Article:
Abraham Brian Polack was far the biggest landholder in the district. Between the years of 1835 and 1836, he acquired by auction, 790 acres ranging from Canterbury Road, along Cooks River and covering most of the area of Earlwood NSW. A portion being known as the Undercliffe Estate.
Another one of his acquisitions was "Bramshott" which was originally owned by the Rev. William Pascoe Crook. He is said to have purchased it in 1833 and actually farmed the property which was of 100 acres and lay south of Cooks River.
A weatherboard cottage with a brick nogged verandah stood on the grant and the property was divided into paddocks with a "first rate garden" and a small orchard. an immense lagoon provided a never failing supply of fresh water. It was advertised, under instructions from Polack's trustees, in 1841 and was sold for $4.100.00. The man himself had such colourful background, that a few details of his life may perhaps be of interest to readers. The son of a well known society painter, whose miniatures and engravings are now much sought after, he was sentenced to 7 years, transportation for the alleged stealing a lady's watch.
He arrived in the colony on the "Agamennon" in 1820 at the age of 25 years. He was married on September 27th 1824 at St.Phillips Church, Sydney, his wife Hannah having arrived as a free settler on the "Elizabeth" in 1824. By 1827 he had two children, a daughter Sarah and a son Sololom. On the birth certificate of his daughter in 1825 he was listed as a Clerk and shopman and on that of his son, as a publican. (Later a third child, a son was born). He appears to have prospered considerably, for he is shown in the 1828 census as being an Inn Keeper and having one horse and twenty horned cattle. His inn the "London Tavern" was opposite the Police Court on the corner of Druitt and George Streets, Sydney.
He became associated with Jacob Josephson who carried on business as a jeweller and silversmith in George Street, and later became an auctioneer. His last stand in that business was in a building in Charlotte Place (now Grosvenor). As an auctioneer he became very successful. His activities covering sales in Melbourne, Darling Downs, Wollongong and West Maitland to name just a few.
In the late 1830's he was associated with John Thomas Wilson an ironmonger to whom he sold his commission business. This person whose real name was James Abbott had a long history of crime as a "Confidence man". He had in England induced a young lady to elope with him and abandoned her, he robbed an old lady of a large sum of money and escaped to the United States of America, and started business as an auctioneer in Boston under the name of John Thomas Soanes. After "fleecing" the Americans, he fled to the Cape and having no success with the Dutch burghers, arrived at Hobart Town.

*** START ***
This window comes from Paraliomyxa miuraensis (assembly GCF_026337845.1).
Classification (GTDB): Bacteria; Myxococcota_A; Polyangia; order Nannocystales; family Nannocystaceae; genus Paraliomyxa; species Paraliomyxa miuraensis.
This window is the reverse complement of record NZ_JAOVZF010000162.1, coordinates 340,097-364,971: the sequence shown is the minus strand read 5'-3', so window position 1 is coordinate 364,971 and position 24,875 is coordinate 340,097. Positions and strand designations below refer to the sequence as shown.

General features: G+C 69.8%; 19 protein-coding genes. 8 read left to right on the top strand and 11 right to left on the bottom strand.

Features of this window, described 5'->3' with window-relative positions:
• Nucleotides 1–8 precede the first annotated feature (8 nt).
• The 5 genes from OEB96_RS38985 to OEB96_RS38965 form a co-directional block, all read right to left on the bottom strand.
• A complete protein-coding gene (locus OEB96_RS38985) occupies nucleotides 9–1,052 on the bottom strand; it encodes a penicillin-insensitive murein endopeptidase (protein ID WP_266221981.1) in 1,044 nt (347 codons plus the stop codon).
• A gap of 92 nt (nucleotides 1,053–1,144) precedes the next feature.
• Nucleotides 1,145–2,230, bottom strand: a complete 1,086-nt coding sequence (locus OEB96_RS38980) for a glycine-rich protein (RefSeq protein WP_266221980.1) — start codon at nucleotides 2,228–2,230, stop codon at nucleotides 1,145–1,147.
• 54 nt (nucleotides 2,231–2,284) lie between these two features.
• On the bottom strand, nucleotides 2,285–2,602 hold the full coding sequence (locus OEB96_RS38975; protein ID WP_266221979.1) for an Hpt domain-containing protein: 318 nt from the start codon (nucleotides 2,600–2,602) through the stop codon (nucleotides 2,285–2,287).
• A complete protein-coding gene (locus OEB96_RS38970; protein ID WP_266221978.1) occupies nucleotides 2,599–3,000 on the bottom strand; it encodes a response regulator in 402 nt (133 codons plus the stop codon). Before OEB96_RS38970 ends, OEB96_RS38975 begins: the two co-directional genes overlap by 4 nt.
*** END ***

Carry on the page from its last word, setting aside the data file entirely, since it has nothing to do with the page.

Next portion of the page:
After more adventures he landed in Sydney under the name of J.T.Wilson, and entered the employ of Lancelot Iredale and was soon dismissed for immoral conduct. Later after a series of positions he became in possession of the extensive ironmongery business of Burekin & McDonald. He entered into auctioneering and being a man of fine presence and plausible manners he had no trouble in obtaining the confidence of the Sydney merchants. Suddenly he made a grand coup, filled a ship with cargo and joined her at the heads. It was discovered nothing could be done to apprehend the ship, as it had been regularly cleared at customs. While a great number of merchants were involved in the swindle, Abraham Polack declared himself the chief victim.
However, a newspaper item later reported that Mr Polack intends to leave the colony for Europe. His estate real and personal is estimated to be above $100.000.00 after liquidation of all claims against him. The same item also stated that the "residents of the Hunter River and environs" would be very pleased to hear that the steamers "Sophia Jane" and "Tamar" would run as usual, so evidently he was also interested in the shipping trade. Despite his successes he appears to have attracted quite a bit of trouble. At a later date we read of the report of a trial in 1842 of George Jones, former clerk to Abraham Polack, for forgery.
When Abraham Polack left the colony in 1839 he left a Promissory Note for $60.00. in favour of George Jones signed by himself to be presented to his trustees. Jones altered it to $600.00. The trial lasted a great length of time and the prisoner was convicted and sentenced to be sent to Van Diemans Land for ten years. feeling at the time was very high in view of his previous good character and the severity of the sentence and efforts were made to set the verdict aside.
An indication, however, of how well-known Abraham Polack had become is shown by a society clipping in a later newspaper which reported that Mrs. Polack had returned from London after seeing her family placed in the best schools suitable to their ages, "whence the boys will in due time be removed to one of the colleges, it being Mr. Polack's intention to employ a portion of the ample reward which his industry and skill in business has brought, in giving his sons the best education in his power as well as the advantage of the best society". Abraham Polack died at Newtown in 1873 at the age of 76 years. His must have been one of the many great success stories of his time and an indication of what could be achieved in the young colony by hard work and initiative.